Royal Park neighbors are trying to get the city to lease them the park they say is a magnet for bad behavior in the neighborhood and turn it into a community garden.


A pair of young Des Moines moms want to turn a tiny, neglected park in the River Bend neighborhood into a community garden.

The city’s website describes Royal Park as a “quaint little park … nestled right into the neighborhood.”

But, in reality, the tiny plot at 1809 Eighth St. is overgrown with weeds. It’s more apt to attract feral cats and teenage mischief makers than children looking for a place to play, according to Monika Owczarski.

She and Keri Thien are working to lease the land from the city. They envision a community garden where neighbors can grow food for themselves and sell excess produce at the weekly 6th Avenue Corridor Multicultural Market.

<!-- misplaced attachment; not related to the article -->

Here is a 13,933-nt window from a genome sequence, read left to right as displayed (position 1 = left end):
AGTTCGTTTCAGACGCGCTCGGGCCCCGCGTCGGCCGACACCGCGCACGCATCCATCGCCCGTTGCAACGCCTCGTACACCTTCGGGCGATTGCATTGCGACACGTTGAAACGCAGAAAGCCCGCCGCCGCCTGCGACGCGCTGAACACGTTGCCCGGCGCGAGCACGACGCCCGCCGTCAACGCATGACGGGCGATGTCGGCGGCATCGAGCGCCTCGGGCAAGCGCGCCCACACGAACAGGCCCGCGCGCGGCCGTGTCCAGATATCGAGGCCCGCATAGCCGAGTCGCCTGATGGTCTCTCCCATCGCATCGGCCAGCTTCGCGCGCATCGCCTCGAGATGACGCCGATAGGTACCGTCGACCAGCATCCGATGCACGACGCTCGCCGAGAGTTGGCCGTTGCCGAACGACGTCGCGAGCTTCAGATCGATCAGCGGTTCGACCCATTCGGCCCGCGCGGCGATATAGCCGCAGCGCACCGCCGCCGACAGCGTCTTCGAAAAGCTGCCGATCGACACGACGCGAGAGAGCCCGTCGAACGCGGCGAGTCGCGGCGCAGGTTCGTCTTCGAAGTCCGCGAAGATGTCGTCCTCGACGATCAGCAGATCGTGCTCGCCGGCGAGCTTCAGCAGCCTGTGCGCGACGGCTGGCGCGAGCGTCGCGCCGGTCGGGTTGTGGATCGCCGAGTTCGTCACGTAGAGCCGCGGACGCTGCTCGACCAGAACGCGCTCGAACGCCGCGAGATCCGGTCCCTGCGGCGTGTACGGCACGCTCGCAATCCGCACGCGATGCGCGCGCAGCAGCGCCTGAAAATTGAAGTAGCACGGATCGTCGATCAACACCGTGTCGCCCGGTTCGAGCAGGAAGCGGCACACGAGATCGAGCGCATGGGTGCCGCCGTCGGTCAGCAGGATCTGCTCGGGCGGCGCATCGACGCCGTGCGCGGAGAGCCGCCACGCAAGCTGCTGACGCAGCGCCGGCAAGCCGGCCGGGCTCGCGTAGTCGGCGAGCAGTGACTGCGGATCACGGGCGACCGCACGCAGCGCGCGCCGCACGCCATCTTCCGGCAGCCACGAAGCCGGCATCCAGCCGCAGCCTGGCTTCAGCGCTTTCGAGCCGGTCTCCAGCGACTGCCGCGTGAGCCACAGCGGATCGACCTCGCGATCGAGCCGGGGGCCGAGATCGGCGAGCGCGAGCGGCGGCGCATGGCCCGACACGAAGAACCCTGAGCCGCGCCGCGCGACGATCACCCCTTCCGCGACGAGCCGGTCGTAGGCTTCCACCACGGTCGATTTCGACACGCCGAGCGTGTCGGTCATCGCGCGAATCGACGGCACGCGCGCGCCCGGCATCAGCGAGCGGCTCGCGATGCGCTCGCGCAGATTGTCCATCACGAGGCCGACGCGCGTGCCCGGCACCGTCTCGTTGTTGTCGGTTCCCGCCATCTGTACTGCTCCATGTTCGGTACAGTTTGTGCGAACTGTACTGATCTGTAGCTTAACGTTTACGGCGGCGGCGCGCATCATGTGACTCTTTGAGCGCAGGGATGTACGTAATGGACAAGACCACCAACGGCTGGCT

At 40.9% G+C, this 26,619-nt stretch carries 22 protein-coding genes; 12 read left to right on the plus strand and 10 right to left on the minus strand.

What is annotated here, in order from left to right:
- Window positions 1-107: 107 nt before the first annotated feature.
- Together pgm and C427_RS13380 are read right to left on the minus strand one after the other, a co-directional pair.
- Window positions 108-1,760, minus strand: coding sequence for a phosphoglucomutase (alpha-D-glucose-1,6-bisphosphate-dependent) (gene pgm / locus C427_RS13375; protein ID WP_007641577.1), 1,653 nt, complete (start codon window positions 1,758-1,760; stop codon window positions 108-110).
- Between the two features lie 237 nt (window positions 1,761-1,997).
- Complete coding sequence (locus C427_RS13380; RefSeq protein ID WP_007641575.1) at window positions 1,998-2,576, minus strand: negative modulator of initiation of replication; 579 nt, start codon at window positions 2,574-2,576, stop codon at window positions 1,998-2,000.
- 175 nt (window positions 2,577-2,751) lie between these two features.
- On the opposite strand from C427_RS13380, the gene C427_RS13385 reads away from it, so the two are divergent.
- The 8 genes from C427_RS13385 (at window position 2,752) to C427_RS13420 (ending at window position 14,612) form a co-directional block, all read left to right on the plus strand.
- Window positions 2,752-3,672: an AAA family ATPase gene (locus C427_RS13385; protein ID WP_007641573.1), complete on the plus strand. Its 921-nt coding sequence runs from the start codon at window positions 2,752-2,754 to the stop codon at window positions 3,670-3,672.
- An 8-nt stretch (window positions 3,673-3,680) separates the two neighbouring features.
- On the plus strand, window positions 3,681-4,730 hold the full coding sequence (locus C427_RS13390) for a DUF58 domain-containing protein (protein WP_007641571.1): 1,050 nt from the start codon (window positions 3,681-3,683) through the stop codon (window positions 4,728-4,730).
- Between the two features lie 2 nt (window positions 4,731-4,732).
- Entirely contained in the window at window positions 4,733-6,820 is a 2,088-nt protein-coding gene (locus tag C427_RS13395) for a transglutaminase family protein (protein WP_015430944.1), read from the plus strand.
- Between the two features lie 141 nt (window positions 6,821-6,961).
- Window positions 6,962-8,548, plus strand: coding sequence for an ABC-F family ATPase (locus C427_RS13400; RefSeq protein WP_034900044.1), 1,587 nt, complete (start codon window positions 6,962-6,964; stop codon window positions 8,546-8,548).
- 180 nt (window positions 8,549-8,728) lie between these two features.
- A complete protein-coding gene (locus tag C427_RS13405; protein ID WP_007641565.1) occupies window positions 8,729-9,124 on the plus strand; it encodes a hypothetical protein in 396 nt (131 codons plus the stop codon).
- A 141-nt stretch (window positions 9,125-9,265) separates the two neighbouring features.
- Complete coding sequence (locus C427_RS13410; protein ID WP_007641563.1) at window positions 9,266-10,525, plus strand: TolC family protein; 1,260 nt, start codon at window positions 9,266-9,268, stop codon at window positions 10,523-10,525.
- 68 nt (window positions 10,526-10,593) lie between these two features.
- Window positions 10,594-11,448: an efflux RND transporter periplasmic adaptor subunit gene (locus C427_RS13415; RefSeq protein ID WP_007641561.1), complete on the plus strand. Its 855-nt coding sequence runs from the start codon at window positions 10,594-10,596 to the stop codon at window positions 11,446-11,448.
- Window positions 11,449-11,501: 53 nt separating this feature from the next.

“We live in a food desert,” Thien said. “It’d be nice to provide access to fresh produce.”

The plan has the blessing of the city’s Park and Recreation Department and it has received an initial OK from the City Council. The city is expected to officially grant Owczarski and Thien a temporary lease for the property at Monday night’s council meeting.

‘Pocket park’ falls on hard times

Des Moines paid $3,200 for the parcel in 1970 and turned it into a “pocket park” for the surrounding neighborhood.

The city has several pocket parks. Many are no bigger than an average residential lot and most lack major amenities other than a couple pieces of playground equipment. Royal Park is less than a quarter acre.

It was named for Lewis and LaVere Royal, a pair of community activists who helped found the River Bend Neighborhood Association.

Royal Park once had a basketball court, but it’s now gone. The swing set and slide that still appear on the city’s website were removed when they became unsafe.

A sign, a couple benches and an overgrown…